And “pitting neighbor against neighbor” started in this Hampton-La Crosse routing docket when Oronoco Township strongly and specifically stated that it was advocating a “stick it there” strategy and said that the transmission line should go on the North Route, was even quoted as saying so in the Rochester Post Bulletin.  After they threw down the gloves, just before the intervention deadline, the  North Route Group intervened and presented factual, credible testimony and exhibits what were not challenged.  The manner in which the township approached this was disturbing, with witnesses making gross misrepresentations, such as Smith testifying about the impacts on supposedly existing developments, such as Zumbro Sound:

Oronoco witness Smith testified that when he said “developed” he meant they were “completed, construction is completed, ready for occupancy.” After plat maps of several subdivisions were entered into the record, and he was questioned about specifics of each subdivision plat map entered, and he then agreed, contrary to his prior testimony, that there were many vacant lots in the subdivisions. Ex. 86, Plat Maps of Landings at Sandy Pointe, Zumbo Haven, and Zumbro Sound.  Testimony of Smith, Tr. Vol. 2, p. 44-81. Smith testified that in Zumbro Sound subdivision, seven units were constructed, but agreed when questioned, that it was likely that only three homes had been built. Id. Broberg, when questioned about these subdivisions, also agreed there were many vacant lots. Testimony of Broberg, Tr. Vol. 2, p. 133-134. When questioned about the location of the subdivisions, Mr. Smith that the nearest one, Zumbro Haven, is about a quarter mile away from the proposed alignment, and Sandy Point, about one half mile away. Id., p. 82-84. None of these subdivisions is directly affected by the transmission line as proposed.  (See those citations — really, I couldn’t make this stuff up!!!)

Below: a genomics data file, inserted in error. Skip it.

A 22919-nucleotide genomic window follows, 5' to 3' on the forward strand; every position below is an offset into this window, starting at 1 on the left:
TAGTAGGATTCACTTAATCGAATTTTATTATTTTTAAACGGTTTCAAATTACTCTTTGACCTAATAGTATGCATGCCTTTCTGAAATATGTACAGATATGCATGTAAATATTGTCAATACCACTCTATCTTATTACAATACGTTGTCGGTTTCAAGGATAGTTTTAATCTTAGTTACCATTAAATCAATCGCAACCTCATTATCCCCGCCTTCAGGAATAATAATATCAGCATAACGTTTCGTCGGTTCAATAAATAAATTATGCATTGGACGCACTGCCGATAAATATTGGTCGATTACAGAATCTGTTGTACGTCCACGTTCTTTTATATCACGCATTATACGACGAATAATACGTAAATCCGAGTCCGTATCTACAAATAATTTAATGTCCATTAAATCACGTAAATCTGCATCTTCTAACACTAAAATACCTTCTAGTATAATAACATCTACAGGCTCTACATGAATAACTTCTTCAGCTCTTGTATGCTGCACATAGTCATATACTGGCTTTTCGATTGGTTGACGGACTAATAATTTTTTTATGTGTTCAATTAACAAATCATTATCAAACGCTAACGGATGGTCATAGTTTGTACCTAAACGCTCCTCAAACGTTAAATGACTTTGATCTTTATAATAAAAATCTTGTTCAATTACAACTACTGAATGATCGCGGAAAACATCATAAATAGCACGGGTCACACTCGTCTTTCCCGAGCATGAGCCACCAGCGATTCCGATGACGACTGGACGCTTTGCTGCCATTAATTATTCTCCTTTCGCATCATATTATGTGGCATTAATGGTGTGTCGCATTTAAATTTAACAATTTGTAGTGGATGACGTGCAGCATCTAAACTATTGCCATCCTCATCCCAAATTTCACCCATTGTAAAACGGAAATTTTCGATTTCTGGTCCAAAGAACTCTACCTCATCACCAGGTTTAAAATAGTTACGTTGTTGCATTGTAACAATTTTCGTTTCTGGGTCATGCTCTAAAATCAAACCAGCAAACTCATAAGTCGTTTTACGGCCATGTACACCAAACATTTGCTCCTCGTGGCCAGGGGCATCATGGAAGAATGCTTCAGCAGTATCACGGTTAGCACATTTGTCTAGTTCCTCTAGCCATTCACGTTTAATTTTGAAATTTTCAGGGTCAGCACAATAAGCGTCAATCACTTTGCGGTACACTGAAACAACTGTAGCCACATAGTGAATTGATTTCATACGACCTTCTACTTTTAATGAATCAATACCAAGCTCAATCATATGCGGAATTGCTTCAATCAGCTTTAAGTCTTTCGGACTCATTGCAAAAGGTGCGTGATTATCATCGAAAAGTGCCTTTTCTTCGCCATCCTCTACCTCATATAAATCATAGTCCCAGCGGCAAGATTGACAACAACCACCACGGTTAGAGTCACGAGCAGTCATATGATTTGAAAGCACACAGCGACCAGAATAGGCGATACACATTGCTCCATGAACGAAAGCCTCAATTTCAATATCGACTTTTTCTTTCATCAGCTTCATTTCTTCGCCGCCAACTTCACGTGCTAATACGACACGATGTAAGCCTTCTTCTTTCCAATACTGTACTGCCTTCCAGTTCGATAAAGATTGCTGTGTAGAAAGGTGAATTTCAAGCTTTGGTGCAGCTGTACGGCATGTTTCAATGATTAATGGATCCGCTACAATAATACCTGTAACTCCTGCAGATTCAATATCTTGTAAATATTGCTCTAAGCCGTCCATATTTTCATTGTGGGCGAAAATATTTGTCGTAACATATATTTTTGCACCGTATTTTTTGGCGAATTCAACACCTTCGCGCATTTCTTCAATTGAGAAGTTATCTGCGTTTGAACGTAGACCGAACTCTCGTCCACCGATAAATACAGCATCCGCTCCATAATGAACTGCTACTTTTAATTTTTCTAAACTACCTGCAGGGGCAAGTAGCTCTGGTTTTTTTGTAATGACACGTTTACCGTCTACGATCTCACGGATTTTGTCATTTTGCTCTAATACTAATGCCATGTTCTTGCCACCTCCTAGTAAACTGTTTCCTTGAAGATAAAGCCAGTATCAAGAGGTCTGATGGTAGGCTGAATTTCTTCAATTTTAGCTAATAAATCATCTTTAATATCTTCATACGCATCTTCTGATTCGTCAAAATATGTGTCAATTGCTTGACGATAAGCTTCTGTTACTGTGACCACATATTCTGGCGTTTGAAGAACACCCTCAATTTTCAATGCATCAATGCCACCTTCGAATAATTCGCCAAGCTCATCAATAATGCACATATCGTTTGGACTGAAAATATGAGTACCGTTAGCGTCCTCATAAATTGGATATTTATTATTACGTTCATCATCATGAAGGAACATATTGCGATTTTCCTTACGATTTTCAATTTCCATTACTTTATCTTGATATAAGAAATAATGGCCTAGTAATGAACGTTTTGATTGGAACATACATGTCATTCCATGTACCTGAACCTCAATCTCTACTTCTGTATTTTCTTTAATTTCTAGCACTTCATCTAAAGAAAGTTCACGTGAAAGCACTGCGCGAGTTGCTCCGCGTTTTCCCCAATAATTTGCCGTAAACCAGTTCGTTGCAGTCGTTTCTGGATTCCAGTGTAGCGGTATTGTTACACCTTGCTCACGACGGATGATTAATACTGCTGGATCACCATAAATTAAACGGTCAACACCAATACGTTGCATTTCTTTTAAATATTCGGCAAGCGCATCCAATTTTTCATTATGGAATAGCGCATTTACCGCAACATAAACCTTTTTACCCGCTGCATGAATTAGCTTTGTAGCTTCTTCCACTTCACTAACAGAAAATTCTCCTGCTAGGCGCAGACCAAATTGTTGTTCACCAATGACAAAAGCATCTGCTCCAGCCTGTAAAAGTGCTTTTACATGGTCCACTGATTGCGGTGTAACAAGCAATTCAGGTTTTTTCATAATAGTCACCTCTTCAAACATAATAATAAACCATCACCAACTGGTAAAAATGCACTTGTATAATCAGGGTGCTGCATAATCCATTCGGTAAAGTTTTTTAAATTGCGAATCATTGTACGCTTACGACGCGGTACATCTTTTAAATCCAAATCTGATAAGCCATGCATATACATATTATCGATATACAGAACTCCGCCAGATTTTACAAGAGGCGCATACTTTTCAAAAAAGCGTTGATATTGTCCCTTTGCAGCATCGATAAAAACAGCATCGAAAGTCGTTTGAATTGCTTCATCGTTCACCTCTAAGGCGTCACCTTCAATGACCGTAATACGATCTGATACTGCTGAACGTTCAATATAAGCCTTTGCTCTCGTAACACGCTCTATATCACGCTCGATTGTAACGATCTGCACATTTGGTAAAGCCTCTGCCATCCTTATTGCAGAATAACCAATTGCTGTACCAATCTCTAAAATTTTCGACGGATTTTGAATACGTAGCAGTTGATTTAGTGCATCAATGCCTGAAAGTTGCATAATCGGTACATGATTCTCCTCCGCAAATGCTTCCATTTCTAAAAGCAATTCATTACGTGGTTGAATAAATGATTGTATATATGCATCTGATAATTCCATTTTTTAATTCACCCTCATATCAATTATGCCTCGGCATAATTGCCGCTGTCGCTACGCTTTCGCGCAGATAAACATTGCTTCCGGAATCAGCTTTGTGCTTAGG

And Oronoco witness Jeff Broberg, the guy who testified that Lake Zumbro is the only lake in Olmsted County, how credible can he be?  Well, here’s his “Exhibit 7” representing the boat as pulling up to the landing, when in fact you can’t get there from here, the boat landing at the White Bridge Road is closed and has been for years and has a big ol’ overgrown sand bar in front of it (Barr Engineering had a contract regarding dredging of Lake Zumbro, they should know!):


If you look in the upper right corner over the bridge, you can see the distribution line that crosses White Bridge Road.  More importantly, here’s what that boat landing really looks like, the rest of the story, the true picture, this is not new, it’s been this way for years:


It’d be nice if the Post Bulletin would report the entire story, and not just that of the monied interest in this mess.


Back to the Post Bulletin:

‘Nobody is a winner’ in CapX routing dispute

Elizabeth Nida Obert / enida@postbulletin.com

Substation construction site, 1 mile north of Pine Island along Highway 52, west side of highway.

Posted: Saturday, May 18, 2013 10:30 am

Brett Boese, bboese@postbulletin.com

If Lake Zumbro area residents and stakeholders were divided into winners and losers with regard to current CapX 2020 power line plans, David Nelson and his Christian camp would be among the winners.

That said, he’s not happy about it. The executive director at Camp Victory Ministries says it’s “sad” that his camp was able to claim victory only by others having to deal with the power line route approved last year by the Minnesota Public Utilities Commission.

“One of the things I can’t stand about this thing, personally, is that it pits neighbor against neighbor,” said Nelson. The camp hosts 1,200 kids each summer and up to 200 people on weekend retreats.

“Nobody is a winner when they have power lines running through their property. It pits Minnesotan against Minnesotan. I don’t know that there’s a way to avoid that, but it’s disappointing.”


image: detail of installation by Bronwyn Lace